Thu, Dec 23, 2010 - Page 8 News List

EDITORIAL: Security overkill robs envoy, public

To say the government went overboard in the scale of police presence to protect Association for Relations Across the Taiwan Strait Chairman Chen Yunlin (陳雲林) would be an understatement. Even President Ma Ying-jeou (馬英九) doesn’t enjoy such overkill.

Chen was escorted out of the airport straight from the apron, with checkpoints and police squads deployed along the motorcade route leading to Taipei’s Grand Hotel. On a trip to the National Palace Museum, his motorcade included five police cars, three police vans and six luxury sedans, with walls of police officers deployed inside and outside of the museum. Museum Director Chou Kung-hsin (周功鑫) arranged a special tour for Chen and his wife, with exhibition areas cleared of other visitors.

A large police presence was also visible at the Taipei International Flora Expo when Chen visited yesterday morning before heading home at noon. The Taipei City Police Department said a total of 394 police officers were dispatched for this event.

So much for Taipei Mayor Hau Lung-bin (郝龍斌) saying no special arrangements had been made, since Chen was blatantly given preferential treatment. The expo opened its doors at 7:50am instead of its usual 9am starting time for Chen, and metal detectors were set up at the various entrances for all expo visitors. Then there was the special route the Taipei City Government mapped out for Chen’s expo tour, which amazingly managed to keep him away from any and all sites where a Republic of China flag could be seen. That certainly took some fancy footwork.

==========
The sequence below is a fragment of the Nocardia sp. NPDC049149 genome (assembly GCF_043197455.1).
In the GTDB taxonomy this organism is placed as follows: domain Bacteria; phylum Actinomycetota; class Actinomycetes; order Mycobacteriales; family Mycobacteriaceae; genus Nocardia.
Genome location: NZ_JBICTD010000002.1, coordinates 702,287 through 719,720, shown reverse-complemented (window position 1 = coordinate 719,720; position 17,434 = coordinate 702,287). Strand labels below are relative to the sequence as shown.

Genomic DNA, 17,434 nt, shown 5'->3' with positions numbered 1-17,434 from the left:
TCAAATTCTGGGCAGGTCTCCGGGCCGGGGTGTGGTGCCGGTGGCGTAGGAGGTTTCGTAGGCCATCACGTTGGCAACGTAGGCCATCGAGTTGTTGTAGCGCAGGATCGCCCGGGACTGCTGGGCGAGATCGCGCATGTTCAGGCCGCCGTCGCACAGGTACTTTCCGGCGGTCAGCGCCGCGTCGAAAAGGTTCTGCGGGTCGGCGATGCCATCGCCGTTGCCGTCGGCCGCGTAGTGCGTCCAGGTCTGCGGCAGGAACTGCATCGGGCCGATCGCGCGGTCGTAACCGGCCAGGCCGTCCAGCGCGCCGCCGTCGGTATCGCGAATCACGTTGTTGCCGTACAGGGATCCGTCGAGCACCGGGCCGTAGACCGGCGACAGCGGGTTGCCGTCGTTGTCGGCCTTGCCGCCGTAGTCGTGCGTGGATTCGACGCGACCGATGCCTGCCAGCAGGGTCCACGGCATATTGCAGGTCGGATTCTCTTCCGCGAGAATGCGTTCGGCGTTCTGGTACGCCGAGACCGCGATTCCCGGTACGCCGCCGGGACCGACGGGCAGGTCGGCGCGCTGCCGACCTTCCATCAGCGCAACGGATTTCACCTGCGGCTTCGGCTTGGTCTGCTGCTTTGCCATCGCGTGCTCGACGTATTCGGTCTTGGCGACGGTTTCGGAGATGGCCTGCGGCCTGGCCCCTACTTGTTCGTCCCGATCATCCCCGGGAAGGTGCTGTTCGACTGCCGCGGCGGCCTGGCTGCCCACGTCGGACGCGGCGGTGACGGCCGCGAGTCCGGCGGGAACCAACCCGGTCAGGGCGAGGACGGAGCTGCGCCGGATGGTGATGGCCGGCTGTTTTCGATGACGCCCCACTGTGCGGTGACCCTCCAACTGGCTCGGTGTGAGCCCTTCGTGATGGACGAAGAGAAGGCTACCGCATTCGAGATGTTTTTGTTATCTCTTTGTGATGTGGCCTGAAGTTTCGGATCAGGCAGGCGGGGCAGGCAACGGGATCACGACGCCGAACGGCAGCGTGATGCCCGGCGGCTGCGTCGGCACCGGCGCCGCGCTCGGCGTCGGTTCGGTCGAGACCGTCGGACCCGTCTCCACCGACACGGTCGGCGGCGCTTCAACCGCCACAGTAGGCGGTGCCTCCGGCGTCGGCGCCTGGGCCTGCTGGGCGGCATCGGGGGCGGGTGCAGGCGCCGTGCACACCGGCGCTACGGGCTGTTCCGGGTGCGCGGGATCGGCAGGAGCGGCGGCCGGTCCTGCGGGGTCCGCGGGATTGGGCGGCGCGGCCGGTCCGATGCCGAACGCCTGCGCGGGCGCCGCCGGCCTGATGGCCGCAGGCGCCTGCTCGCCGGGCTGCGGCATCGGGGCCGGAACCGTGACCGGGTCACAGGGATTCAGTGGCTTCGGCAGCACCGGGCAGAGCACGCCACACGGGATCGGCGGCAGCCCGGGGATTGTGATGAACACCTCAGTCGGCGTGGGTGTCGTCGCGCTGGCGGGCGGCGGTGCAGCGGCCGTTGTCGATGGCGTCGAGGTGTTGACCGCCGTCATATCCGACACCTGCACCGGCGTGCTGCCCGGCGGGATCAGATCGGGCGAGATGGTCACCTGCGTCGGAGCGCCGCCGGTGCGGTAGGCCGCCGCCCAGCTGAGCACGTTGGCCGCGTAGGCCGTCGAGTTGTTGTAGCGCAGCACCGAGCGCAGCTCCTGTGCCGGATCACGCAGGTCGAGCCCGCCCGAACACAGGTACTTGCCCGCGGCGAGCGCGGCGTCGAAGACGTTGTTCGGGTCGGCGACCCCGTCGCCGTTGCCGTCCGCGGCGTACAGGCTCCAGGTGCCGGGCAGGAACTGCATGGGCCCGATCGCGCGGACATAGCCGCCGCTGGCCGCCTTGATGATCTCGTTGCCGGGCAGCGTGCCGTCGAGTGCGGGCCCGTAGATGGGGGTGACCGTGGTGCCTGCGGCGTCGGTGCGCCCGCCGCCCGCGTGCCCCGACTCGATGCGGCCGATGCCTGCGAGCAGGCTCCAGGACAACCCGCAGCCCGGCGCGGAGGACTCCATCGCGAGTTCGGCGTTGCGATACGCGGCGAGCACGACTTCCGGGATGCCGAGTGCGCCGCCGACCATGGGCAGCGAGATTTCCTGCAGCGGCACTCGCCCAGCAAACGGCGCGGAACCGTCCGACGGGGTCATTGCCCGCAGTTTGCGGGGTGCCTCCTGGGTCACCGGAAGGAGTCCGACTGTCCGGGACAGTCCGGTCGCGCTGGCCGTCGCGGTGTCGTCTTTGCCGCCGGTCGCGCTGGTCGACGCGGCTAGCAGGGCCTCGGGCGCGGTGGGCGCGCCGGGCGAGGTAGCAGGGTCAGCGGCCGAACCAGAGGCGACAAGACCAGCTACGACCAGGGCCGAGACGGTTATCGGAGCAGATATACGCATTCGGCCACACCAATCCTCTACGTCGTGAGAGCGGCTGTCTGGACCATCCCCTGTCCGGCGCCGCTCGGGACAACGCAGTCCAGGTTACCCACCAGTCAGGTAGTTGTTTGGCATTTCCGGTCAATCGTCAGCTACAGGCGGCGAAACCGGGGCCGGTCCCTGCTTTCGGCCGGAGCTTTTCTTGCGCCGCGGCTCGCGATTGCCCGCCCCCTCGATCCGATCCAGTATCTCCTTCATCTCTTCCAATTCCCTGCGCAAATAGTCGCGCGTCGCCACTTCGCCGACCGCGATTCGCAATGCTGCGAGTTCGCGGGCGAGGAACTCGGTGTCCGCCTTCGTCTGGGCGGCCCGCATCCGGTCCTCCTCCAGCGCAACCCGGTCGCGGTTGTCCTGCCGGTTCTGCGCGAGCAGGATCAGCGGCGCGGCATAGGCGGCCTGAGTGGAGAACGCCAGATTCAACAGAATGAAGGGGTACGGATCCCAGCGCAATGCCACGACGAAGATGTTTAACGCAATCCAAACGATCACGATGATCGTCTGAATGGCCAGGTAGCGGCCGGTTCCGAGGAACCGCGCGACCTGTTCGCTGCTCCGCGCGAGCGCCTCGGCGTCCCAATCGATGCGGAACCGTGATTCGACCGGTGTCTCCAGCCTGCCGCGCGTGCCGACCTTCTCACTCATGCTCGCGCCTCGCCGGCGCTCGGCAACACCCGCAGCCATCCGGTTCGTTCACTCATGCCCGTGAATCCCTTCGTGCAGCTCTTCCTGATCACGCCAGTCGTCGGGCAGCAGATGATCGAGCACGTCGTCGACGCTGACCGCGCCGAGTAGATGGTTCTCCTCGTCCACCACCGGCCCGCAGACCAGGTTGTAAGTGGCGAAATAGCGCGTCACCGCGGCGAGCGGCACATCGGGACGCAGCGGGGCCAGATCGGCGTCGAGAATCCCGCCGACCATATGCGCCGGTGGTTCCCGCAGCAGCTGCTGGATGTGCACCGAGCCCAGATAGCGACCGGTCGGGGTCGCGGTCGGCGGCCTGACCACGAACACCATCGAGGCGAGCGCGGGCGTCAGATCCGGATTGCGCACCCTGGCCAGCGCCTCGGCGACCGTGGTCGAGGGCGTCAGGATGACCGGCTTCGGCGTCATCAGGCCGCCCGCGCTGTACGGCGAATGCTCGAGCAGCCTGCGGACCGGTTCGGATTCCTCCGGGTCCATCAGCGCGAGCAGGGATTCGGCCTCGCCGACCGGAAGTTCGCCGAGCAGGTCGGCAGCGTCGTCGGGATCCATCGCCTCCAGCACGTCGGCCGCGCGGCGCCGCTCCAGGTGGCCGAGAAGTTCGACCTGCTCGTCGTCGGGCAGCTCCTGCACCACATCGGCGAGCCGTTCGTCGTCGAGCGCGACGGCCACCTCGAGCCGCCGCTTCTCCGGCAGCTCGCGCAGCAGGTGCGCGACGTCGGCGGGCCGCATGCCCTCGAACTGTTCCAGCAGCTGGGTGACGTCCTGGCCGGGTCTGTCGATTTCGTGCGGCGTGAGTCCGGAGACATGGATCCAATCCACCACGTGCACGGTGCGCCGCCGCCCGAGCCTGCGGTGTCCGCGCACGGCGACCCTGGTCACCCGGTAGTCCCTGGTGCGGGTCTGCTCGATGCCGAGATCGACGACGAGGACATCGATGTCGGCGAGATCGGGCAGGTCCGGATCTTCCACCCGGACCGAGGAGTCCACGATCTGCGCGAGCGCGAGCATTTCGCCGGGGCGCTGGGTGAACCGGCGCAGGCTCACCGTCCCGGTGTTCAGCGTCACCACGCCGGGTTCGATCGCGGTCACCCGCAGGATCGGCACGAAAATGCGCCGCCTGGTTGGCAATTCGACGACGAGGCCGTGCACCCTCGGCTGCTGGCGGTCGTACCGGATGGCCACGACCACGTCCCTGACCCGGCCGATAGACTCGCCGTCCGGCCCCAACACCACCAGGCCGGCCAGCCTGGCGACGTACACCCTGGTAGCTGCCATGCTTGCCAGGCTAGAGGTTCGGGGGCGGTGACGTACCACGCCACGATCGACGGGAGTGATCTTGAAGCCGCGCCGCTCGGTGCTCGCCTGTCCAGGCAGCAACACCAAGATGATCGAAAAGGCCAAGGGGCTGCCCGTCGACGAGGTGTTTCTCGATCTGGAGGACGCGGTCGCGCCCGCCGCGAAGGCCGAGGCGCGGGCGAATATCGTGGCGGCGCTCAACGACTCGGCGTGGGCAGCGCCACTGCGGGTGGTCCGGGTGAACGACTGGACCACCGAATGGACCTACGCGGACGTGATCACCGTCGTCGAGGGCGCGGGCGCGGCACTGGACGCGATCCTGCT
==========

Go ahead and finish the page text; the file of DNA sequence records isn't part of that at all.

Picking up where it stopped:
Given that Chen was a guest, it was only natural for the host county to try to ensure his safety for the sake of a smooth sixth round of cross-strait talks, and any use of violence by demonstrators should be condemned. However, such arrangements should not come at the expense of inconveniencing other visitors to the museum and flora expo, or disenfranchising the Taiwanese public’s right to freedom of expression by muzzling them and dragging them away from locations where Chen was present.

Before Chen arrived in Taipei on Monday, Straits Exchange Foundation Secretary-General Kao Koong-lian (高孔廉) said Taiwan was a mature democratic society and he hoped that everyone could express their opinion in a rational way. His “hopes” were revealed to be nothing more than drivel and pap, as Taiwanese were forced out of Chen’s sight if they wanted to exercise their freedom of speech.

If anything, Chen’s stay at the Grand Hotel returned that icon of Chinese Nationalist Party (KMT) dictatorship back into a beacon of martial law, with demonstrators’ banners ripped down and forcible evictions.

Minister of the Interior Jiang Yi-huah (江宜樺) said yesterday that a total of 1,525 police officers were deployed for Chen’s security, a far cry from the 6,131 officers deployed during Chen’s visit last year and the 8,752 assigned for his first visit in November 2008. Even so, 1,525 for a low-ranking Chinese functionary was absurd.

As Kao said — Taiwan is a mature democratic society where people are free to express themselves within reasonable range without harming others. If it’s okay for President Ma to be heckled by the public, why shouldn’t Chen have the rare chance to experience first-hand what freedom of expression really means?

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